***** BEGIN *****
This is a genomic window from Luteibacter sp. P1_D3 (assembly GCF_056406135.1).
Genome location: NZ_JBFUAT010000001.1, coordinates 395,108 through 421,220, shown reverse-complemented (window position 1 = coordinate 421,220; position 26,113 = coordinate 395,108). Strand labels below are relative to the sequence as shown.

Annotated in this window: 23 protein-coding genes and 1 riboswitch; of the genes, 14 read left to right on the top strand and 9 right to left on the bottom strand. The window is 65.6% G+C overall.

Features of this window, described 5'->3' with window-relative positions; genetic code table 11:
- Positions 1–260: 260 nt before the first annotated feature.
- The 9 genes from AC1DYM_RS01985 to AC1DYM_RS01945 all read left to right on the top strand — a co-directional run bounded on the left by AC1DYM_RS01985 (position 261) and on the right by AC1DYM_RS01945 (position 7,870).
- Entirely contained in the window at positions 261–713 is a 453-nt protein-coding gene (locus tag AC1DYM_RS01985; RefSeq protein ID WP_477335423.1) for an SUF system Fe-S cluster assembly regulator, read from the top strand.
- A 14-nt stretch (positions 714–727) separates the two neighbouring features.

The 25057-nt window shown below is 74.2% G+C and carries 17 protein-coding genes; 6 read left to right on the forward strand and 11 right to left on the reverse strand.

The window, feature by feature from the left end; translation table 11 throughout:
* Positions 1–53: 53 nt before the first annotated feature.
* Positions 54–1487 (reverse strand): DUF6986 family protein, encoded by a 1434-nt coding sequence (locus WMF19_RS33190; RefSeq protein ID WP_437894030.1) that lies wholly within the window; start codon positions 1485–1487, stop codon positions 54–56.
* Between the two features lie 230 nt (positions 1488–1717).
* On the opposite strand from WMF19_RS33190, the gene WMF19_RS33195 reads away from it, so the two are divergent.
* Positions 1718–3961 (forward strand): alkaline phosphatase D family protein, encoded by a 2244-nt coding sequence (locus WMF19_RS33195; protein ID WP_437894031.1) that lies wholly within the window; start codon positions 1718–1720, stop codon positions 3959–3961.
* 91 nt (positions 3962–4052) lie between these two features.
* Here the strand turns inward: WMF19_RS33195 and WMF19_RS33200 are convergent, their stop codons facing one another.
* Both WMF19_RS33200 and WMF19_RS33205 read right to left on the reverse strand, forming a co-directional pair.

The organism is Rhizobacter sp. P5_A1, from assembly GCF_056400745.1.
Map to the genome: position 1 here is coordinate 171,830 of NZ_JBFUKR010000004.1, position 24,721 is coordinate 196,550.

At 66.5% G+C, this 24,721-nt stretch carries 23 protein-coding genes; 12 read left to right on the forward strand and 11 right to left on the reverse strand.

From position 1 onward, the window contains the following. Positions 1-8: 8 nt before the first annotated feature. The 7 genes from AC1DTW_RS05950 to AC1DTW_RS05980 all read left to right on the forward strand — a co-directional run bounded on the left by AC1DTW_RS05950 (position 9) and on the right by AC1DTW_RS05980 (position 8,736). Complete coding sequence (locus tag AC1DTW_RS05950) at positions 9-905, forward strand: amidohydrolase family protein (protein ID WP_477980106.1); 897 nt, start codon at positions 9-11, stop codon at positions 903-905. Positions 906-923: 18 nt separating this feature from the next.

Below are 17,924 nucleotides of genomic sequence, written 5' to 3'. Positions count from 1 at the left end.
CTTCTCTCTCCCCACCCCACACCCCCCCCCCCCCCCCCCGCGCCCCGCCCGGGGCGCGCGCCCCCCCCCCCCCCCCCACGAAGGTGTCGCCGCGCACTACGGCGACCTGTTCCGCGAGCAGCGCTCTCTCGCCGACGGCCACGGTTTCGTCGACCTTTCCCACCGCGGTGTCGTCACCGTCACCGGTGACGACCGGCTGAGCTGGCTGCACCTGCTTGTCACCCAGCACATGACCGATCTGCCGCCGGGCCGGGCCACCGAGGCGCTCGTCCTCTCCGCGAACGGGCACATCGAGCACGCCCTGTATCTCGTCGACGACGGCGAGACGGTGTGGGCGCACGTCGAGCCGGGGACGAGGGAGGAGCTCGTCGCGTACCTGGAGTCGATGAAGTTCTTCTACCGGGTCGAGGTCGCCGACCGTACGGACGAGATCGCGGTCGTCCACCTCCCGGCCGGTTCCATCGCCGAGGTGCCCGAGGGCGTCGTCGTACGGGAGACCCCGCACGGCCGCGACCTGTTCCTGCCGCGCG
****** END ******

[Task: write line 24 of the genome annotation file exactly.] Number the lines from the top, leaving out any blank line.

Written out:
CTTCTCTCTCCCCACCCCACACCCCCCCCCCCCCCCCCCGCGCCCCGCCCGGGGCGCGCGCCCCCCCCCCCCCCCCCACGAAGGTGTCGCCGCGCACTACGGCGACCTGTTCCGCGAGCAGCGCTCTCTCGCCGACGGCCACGGTTTCGTCGACCTTTCCCACCGCGGTGTCGTCACCGTCACCGGTGACGACCGGCTGAGCTGGCTGCACCTGCTTGTCACCCAGCACATGACCGATCTGCCGCCGGGCCGGGCCACCGAGGCGCTCGTCCTCTCCGCGAACGGGCACATCGAGCACGCCCTGTATCTCGTCGACGACGGCGAGACGGTGTGGGCGCACGTCGAGCCGGGGACGAGGGAGGAGCTCGTCGCGTACCTGGAGTCGATGAAGTTCTTCTACCGGGTCGAGGTCGCCGACCGTACGGACGAGATCGCGGTCGTCCACCTCCCGGCCGGTTCCATCGCCGAGGTGCCCGAGGGCGTCGTCGTACGGGAGACCCCGCACGGCCGCGACCTGTTCCTGCCGCGCG